Groton Artist’s Stunning Visual Pieces on Display
By Nick Mallard
FITCHBURG -- Born in Germany in 1928, Otto Piene created art that has been seen all over the world.
After leading a fascinating life, he settled in Groton in 1983 and continued his work until his death in 2014, creating stunning visual pieces involving light and how it plays on various media. And today, Piene’s visionary work can be seen at the Fitchburg Art Museum -- at least through the beginning of June.
In its “Fire and Light: Otto Piene in Groton, 1983-2014” exhibition, the museum displays paintings from the German, as well as light and slides projected on screens and an inflatable sphere, in addition to audio. But the centerpiece of the exhibit is Piene’s Light Robots, which were showcased Sunday by Terrana Curatorial Candice Bancheri.
The robots -- large black pieces -- were moved by remote control, resulting in a “light ballet.”
“What we have focuses on his mid-1980s work, produced or revisited in Groton,” Bancheri told the 60 or so people in attendance. “Piene converted a farm to a studio space. “Fire and Light’ shows some of his key components in practice.”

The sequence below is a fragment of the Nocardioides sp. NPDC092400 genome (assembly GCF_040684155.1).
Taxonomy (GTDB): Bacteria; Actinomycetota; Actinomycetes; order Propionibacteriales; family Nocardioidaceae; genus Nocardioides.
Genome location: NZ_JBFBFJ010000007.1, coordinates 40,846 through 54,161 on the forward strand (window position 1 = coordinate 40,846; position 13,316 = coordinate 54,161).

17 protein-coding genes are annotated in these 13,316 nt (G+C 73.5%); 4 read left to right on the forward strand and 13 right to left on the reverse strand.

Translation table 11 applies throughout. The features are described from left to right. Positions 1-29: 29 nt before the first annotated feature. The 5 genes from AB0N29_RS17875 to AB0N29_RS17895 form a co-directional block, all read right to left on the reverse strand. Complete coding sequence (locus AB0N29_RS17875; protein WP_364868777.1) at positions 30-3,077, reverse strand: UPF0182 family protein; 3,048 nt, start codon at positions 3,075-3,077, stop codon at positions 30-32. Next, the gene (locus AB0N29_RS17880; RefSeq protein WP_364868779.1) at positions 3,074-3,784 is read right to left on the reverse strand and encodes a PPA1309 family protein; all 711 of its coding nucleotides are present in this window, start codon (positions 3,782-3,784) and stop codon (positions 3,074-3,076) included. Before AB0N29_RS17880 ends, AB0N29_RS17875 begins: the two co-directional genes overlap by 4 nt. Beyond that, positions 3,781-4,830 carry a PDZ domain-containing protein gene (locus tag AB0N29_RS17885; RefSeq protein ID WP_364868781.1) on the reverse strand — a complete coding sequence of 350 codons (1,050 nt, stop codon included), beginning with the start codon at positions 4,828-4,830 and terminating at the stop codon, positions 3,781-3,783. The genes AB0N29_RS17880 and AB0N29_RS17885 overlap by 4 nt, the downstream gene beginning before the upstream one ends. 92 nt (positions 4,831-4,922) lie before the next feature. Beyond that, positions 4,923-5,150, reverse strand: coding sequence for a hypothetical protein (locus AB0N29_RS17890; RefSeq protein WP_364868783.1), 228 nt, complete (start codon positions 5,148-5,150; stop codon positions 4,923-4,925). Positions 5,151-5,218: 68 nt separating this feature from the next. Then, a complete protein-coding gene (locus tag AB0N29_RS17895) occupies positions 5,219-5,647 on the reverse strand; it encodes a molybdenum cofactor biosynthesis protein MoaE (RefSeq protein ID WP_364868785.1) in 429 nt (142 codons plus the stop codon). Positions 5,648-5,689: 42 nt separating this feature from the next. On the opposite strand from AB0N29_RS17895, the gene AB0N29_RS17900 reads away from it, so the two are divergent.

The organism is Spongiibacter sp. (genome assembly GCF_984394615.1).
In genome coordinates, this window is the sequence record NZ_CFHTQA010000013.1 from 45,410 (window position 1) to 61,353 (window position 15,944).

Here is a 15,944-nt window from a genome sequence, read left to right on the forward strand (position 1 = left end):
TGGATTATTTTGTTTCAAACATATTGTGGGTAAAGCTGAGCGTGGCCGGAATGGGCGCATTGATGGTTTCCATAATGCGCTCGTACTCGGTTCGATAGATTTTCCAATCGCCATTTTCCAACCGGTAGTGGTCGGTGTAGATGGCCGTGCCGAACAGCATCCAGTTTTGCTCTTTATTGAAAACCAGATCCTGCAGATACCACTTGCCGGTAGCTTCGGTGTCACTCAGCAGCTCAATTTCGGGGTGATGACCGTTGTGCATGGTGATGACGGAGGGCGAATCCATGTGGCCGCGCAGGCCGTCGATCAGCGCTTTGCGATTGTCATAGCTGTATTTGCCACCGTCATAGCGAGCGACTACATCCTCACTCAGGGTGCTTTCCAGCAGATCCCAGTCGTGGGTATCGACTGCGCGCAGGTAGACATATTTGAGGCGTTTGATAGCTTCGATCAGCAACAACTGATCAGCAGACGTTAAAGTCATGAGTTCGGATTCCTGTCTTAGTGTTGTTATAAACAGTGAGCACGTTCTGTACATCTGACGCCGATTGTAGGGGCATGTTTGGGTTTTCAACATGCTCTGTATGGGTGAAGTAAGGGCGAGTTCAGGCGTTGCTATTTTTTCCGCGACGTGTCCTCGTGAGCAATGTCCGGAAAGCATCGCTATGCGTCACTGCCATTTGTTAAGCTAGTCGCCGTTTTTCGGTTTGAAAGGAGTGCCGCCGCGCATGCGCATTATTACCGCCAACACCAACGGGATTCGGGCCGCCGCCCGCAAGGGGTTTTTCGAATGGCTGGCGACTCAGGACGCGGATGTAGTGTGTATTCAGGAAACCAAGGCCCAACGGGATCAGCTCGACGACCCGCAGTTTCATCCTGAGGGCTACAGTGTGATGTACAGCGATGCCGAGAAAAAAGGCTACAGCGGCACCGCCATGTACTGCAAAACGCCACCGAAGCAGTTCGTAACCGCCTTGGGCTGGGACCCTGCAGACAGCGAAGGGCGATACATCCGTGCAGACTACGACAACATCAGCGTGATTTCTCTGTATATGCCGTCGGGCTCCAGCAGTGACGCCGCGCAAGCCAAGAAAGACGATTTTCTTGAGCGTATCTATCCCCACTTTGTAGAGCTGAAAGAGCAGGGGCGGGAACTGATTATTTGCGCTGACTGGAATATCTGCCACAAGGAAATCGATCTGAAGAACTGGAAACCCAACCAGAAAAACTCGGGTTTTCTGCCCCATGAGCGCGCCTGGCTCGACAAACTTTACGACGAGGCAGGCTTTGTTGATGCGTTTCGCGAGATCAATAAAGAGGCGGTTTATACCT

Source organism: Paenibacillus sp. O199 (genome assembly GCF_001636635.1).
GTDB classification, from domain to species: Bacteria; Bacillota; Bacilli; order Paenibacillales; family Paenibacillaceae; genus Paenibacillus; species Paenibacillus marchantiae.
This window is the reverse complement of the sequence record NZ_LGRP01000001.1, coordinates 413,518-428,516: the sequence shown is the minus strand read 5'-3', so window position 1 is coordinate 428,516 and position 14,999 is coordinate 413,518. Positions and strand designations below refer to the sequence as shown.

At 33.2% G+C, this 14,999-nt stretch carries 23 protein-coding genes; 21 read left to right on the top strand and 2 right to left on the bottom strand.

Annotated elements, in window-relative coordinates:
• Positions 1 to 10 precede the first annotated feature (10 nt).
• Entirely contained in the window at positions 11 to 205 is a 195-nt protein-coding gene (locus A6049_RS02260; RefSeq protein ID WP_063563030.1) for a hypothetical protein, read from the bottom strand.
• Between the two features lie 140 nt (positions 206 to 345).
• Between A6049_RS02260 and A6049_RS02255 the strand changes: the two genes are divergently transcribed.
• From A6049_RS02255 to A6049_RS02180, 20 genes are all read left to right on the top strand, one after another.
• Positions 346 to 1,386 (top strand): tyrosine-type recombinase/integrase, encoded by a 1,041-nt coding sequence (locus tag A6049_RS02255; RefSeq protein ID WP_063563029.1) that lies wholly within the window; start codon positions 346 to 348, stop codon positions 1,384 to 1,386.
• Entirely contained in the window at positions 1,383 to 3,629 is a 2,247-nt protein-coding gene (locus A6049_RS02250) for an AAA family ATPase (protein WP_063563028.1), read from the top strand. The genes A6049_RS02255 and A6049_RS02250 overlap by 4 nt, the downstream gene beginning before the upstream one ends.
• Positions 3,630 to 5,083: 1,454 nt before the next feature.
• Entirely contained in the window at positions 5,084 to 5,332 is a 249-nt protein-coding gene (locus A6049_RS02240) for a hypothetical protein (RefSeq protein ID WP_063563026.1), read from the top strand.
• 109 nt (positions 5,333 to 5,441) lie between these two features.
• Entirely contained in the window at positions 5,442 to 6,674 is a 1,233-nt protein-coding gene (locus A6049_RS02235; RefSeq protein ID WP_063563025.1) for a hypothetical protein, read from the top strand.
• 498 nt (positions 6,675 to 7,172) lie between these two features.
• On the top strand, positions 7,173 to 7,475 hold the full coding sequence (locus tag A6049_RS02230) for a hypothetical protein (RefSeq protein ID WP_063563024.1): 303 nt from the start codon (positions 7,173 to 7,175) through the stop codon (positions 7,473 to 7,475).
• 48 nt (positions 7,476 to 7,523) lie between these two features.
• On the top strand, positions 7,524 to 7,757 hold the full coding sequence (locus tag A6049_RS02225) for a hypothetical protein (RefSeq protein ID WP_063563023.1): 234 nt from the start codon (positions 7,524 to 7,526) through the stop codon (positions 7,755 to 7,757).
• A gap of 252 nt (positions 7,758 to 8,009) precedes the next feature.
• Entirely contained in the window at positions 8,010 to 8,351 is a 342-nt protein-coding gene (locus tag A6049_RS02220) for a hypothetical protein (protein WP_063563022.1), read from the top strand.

Bancheri noted that Piene was drafted into the military at 15 and his work in aviation influenced his desire to create art with light.
“Even his work later in life have ideas that shine from earlier in his life,” she said.
Piene’s “Proliferation of the Sun,” a 25-minute multimedia experience was on display, with hand-painted slides projected on screens and an inflatable sphere. The project creates what the museum labels “an installation,” defined as “an experience with moving light, inflatable sculptures and colored projections of light to create an otherworldly environment.”
The Light Robots were showcased in a small, darkened gallery. Piene’s original pieces, stationary boxes with lights projected through holes, sat in one corner. And in the middle of the exhibit were his later works: larger black boxes with perforations for light to shine through while mounted on motorized wheels.
“He didn’t finish the robots until 2013, so it’s unlikely that he even had the chance to see them really function in the way he intended,” Bancheri said of Piene, who used his background at MIT -- where he taught in the 1980s -- to help fabricate the robots.
In addition to the displayed pieces, the museum put together a “learning lounge,” where people could experiment with light and objects to create their own pieces.